Maurizio Taglialatela, M.D., Ph.D. - "KCNQ2 encephalopathy: from pathogenetic mechanisms to personalized treatments"
Feb 14, 2017
from 12:00 PM to 01:30 PM
|Where||tigem Auditorium "Vesuvius"|
|Contact Name||Andrea Ballabio|
|Add event to calendar||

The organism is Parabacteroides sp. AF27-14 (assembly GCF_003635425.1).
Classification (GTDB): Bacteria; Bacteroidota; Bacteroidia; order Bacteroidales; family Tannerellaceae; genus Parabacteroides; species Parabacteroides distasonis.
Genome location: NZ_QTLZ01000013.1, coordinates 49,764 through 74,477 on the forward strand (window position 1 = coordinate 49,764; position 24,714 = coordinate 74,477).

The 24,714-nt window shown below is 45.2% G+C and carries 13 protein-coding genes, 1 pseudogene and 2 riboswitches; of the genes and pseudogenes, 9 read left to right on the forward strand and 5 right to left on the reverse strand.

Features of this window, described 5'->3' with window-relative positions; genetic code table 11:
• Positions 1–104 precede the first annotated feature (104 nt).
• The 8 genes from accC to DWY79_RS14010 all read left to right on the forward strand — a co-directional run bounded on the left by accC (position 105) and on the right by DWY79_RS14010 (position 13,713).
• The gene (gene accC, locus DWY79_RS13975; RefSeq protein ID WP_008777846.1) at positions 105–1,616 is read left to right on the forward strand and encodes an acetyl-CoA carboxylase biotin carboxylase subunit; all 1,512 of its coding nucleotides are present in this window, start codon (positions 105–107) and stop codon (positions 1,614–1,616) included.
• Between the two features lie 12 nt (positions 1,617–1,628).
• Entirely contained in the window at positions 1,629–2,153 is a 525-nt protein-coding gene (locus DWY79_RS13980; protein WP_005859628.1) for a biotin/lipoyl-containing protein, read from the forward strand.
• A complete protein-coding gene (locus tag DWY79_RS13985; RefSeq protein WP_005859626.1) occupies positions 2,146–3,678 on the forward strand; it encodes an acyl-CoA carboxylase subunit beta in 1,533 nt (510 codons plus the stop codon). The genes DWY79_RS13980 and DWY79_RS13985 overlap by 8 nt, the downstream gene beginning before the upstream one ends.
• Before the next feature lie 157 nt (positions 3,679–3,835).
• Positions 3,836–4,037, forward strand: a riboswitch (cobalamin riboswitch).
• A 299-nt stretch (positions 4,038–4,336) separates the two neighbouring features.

Mutations in KCNQ2 encoding for voltage-gated potassium channel subunits are responsible for neonatal-onset epileptic diseases with a heterogeneous phenotypic presentation. On the benign end of the spectrum is familial neonatal seizures (BFNS), an autosomal-dominant epilepsy characterized by recurrent seizures beginning in the first days of life and remitting after a few weeks or months, with mostly normal interictal EEG, neuroimaging, and psychomotor development. By contrast, de novo missense KCNQ2 mutations can lead to a severe epileptic encephalopathy (KCNQ2-EE), in which neonates develop pharmacoresistant seizures with distinct EEG and neuroradiological features, and various degrees of developmental delay. De novo missense Kv7.2 mutations are responsible for 10-20% of neonatal-onset epileptic encephalopathies. In this lecture I will review the multiplicity of pathogenetic mechanisms responsible for disease occurrence in KCNQ2-EE caused by distinct gene variants. Given that, similarly to other genetically-determined EEs, both loss and gain-of-function molecular mechanisms have been identified in Kv7.2-EE, efforts to understand the molecular pathogenesis in Kv7.2-EE are crucial to deduce genotype-phenotype correlations which may improve diagnostic and prognostic efforts, and guide therapeutic approaches. Finally, I will review the advantages and limitations of the recent therapeutic attempts made with the KCNQ opener retigabine in children with KCNQ2-EE, and the current status of drug development in this area.